Java Train #1 – JDK9 – Modularization

As announced here, I’m now working on this series, where it will be covered the main features of each JDK release. So… let’s do this! This is the first leg of our journey.


Some Java releases are special. I’m almost sure that you’ll agree that JDK 9 is one of them. And if I ask you “why”, you’ll probably give these answers:

  • The Module System, or Project Jigsaw
  • It took 3.5 years to become available (from version 8)

And you are (mostly) right! But… that’s all? Almost 4 years for the modularity on Java?

Of course not. This release is huge! There are exactly 91 features mentioned on the release page of the OpenJDK 9.

So… let’s dig into this version. Of course, I won’t detail all these 91 features. My focus here is to help you improve your code, project, and career. So I’ll cover/mention the features that affect directly one of (or all) those three areas.

At this post, I’ll cover the modularization of the Java Platform.

Project Jigsaw

Ok, I can’t talk about JDK 9 without mention Project Jigsaw. But as it was so extensively explored out there, I’ll give you some specific highlights over it.

Project Jigsaw is a set of many JEPs:

  • 200: The Modular JDK
  • 201: Modular Source Code
  • 220: Modular Run-Time Images
  • 253: Prepare JavaFX UI Controls & CSS APIs for Modularization
  • 261: Module System
  • 275: Modular Java Application Packaging

And one thing that you notice just by looking at these JEPs is that the JDK itself is now modularized. It’s not just a matter of code/packaging organization. This is an important note, as it should drive you to change the way you think about the Java platform.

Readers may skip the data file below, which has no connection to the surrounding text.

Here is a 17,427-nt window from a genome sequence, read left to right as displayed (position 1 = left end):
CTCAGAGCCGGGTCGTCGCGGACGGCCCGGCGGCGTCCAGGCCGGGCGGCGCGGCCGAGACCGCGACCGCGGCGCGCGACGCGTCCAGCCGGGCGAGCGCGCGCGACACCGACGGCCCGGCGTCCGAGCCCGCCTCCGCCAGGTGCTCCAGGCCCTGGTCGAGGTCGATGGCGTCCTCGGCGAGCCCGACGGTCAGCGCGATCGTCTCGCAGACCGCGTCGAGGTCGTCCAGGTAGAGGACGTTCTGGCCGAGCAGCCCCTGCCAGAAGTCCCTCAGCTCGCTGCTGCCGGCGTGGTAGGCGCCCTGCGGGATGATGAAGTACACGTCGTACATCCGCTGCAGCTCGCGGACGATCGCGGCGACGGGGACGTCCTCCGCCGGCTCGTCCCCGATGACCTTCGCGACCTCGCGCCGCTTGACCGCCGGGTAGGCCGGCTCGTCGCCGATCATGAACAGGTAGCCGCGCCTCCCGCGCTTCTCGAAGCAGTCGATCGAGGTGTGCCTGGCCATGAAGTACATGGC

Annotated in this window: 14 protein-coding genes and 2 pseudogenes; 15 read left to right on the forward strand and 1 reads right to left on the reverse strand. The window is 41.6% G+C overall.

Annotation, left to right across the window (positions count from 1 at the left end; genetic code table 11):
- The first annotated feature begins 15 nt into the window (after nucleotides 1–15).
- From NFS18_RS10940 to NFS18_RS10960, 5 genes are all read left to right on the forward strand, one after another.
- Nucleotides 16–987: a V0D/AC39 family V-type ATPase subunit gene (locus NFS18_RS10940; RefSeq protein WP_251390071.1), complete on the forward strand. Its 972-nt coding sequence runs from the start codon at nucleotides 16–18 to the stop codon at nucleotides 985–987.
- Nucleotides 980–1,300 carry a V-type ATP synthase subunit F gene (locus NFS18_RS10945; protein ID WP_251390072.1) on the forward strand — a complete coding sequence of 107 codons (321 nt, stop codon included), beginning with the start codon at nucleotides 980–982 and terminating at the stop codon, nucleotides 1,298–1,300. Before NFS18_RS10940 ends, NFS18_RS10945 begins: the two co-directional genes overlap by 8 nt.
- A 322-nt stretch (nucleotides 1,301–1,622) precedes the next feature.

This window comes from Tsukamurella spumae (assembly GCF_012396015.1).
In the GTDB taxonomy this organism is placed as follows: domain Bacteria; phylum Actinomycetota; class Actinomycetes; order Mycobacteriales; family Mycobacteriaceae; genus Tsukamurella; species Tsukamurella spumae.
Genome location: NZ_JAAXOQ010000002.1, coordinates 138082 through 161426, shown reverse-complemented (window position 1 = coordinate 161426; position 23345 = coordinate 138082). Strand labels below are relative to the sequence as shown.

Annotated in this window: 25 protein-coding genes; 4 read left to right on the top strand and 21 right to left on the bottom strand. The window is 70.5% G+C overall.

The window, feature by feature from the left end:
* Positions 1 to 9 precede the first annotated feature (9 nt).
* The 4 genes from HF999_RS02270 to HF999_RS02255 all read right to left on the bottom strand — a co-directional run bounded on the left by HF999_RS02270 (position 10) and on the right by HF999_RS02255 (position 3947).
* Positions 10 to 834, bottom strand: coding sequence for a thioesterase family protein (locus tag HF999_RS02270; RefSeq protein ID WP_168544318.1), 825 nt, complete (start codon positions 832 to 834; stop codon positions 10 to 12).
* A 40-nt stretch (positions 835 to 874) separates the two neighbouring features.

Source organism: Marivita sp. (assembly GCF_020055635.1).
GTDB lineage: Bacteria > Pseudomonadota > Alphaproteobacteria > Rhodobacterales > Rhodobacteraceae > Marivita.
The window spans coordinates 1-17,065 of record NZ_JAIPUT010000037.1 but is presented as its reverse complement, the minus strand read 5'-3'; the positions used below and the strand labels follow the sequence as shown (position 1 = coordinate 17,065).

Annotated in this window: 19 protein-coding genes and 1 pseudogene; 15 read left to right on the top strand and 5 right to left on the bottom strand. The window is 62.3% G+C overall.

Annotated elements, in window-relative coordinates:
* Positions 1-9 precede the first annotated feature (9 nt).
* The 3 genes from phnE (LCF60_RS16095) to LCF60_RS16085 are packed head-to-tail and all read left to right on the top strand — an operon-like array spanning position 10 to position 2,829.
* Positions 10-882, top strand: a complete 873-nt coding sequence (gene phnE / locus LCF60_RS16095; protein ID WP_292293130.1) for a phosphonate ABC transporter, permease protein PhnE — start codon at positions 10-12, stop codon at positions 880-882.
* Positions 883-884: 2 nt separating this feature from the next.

The modularization system was specified under the JSR 376 and affected:

  • Java Language Specification
  • Java Virtual Machine Specification
  • API Specification

So let’s check a simple example of how you can create your first module.

Coffee App

The paths are *very* important when working with modules. So, before we begin, create this structure:

It will save you a lot of time and prevent issues.

Now let’s edit the src/coffee.module/coffe/module/ file:

package coffee.module;
import java.util.Random;
public class Coffee {
public enum CoffeeType {
public static String name() {
return CoffeeType.values()[new Random().nextInt(CoffeeType.values().length)].name();

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Then edit the src/coffee.module/ like this:

module coffee.module {
exports coffee.module;

Now we code our Coffee Shop. Edit the src/

import coffee.module.Coffee;
public class CoffeeShop {
public static void main(String[] args) {
System.out.println("Enjoy your " +;

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And finally the for this module (under src/

module {
requires coffee.module;

Now in the same level as the src folder, you create this folders structure:

Your final tree must be like this:

If it is not, go back and fix it! ūüėČ

Now you are ready to compile and run your Coffee App. Run the commands below in this exact order.

First, we compile our Coffee module:

javac -d mods/coffee.module src/coffee.module/ src/coffee.module/coffee/module/

Then we compile our CoffeShope module, paying attention to the reference made to the Coffe module:

javac --module-path mods -d mods/ src/ src/

The –module-path mods tell the compiler where to find the modules needed to compile this one.

Now it’s time to order a coffee!

java --module-path mods -m

If you got a message “Enjoy your [CoffeeType]”, then your module is working successfully!

You can check the full source code of this example here:

Don’t forget to left your questions and/other comments that you might have. See you next time!

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